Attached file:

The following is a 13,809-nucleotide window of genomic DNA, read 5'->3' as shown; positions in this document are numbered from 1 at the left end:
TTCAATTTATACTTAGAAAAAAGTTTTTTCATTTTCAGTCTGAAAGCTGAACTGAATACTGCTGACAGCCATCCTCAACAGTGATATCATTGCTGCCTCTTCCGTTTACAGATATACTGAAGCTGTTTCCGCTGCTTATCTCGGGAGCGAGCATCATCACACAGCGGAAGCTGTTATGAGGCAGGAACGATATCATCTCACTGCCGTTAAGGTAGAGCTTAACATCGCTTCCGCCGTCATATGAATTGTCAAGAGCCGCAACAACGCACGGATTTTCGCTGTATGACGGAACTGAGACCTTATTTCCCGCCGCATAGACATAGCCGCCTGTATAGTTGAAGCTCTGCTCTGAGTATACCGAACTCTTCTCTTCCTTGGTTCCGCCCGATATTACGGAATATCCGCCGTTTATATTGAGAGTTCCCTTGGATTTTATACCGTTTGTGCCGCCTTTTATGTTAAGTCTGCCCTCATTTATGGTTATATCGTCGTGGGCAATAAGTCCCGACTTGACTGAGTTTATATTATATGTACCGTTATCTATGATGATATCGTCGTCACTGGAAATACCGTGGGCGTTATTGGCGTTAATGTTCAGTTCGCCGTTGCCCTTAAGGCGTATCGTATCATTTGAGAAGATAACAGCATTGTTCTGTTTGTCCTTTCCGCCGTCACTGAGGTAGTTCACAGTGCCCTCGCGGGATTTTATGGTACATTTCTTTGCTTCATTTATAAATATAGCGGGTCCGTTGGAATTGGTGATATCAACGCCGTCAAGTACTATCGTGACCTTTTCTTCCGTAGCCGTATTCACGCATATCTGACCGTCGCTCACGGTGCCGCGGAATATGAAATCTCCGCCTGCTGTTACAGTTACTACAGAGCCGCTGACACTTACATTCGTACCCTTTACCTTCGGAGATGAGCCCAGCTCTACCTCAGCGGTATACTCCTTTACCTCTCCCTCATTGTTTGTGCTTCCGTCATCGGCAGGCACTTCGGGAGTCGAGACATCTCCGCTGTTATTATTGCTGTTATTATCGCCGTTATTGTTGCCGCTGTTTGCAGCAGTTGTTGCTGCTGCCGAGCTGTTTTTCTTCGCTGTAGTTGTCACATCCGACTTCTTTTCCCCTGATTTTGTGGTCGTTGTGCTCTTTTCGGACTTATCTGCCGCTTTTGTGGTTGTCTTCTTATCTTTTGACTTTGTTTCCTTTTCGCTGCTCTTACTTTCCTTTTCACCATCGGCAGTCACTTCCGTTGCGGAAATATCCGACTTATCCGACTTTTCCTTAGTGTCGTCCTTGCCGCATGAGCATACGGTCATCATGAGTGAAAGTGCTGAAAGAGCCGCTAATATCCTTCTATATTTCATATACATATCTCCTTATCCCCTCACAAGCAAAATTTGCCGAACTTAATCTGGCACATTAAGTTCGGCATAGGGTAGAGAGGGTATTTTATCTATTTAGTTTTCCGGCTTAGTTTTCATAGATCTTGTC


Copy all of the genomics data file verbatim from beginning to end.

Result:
The following is a 13,809-nucleotide window of genomic DNA, read 5'->3' as shown; positions in this document are numbered from 1 at the left end:
TTCAATTTATACTTAGAAAAAAGTTTTTTCATTTTCAGTCTGAAAGCTGAACTGAATACTGCTGACAGCCATCCTCAACAGTGATATCATTGCTGCCTCTTCCGTTTACAGATATACTGAAGCTGTTTCCGCTGCTTATCTCGGGAGCGAGCATCATCACACAGCGGAAGCTGTTATGAGGCAGGAACGATATCATCTCACTGCCGTTAAGGTAGAGCTTAACATCGCTTCCGCCGTCATATGAATTGTCAAGAGCCGCAACAACGCACGGATTTTCGCTGTATGACGGAACTGAGACCTTATTTCCCGCCGCATAGACATAGCCGCCTGTATAGTTGAAGCTCTGCTCTGAGTATACCGAACTCTTCTCTTCCTTGGTTCCGCCCGATATTACGGAATATCCGCCGTTTATATTGAGAGTTCCCTTGGATTTTATACCGTTTGTGCCGCCTTTTATGTTAAGTCTGCCCTCATTTATGGTTATATCGTCGTGGGCAATAAGTCCCGACTTGACTGAGTTTATATTATATGTACCGTTATCTATGATGATATCGTCGTCACTGGAAATACCGTGGGCGTTATTGGCGTTAATGTTCAGTTCGCCGTTGCCCTTAAGGCGTATCGTATCATTTGAGAAGATAACAGCATTGTTCTGTTTGTCCTTTCCGCCGTCACTGAGGTAGTTCACAGTGCCCTCGCGGGATTTTATGGTACATTTCTTTGCTTCATTTATAAATATAGCGGGTCCGTTGGAATTGGTGATATCAACGCCGTCAAGTACTATCGTGACCTTTTCTTCCGTAGCCGTATTCACGCATATCTGACCGTCGCTCACGGTGCCGCGGAATATGAAATCTCCGCCTGCTGTTACAGTTACTACAGAGCCGCTGACACTTACATTCGTACCCTTTACCTTCGGAGATGAGCCCAGCTCTACCTCAGCGGTATACTCCTTTACCTCTCCCTCATTGTTTGTGCTTCCGTCATCGGCAGGCACTTCGGGAGTCGAGACATCTCCGCTGTTATTATTGCTGTTATTATCGCCGTTATTGTTGCCGCTGTTTGCAGCAGTTGTTGCTGCTGCCGAGCTGTTTTTCTTCGCTGTAGTTGTCACATCCGACTTCTTTTCCCCTGATTTTGTGGTCGTTGTGCTCTTTTCGGACTTATCTGCCGCTTTTGTGGTTGTCTTCTTATCTTTTGACTTTGTTTCCTTTTCGCTGCTCTTACTTTCCTTTTCACCATCGGCAGTCACTTCCGTTGCGGAAATATCCGACTTATCCGACTTTTCCTTAGTGTCGTCCTTGCCGCATGAGCATACGGTCATCATGAGTGAAAGTGCTGAAAGAGCCGCTAATATCCTTCTATATTTCATATACATATCTCCTTATCCCCTCACAAGCAAAATTTGCCGAACTTAATCTGGCACATTAAGTTCGGCATAGGGTAGAGAGGGTATTTTATCTATTTAGTTTTCCGGCTTAGTTTTCATAGATCTTGTC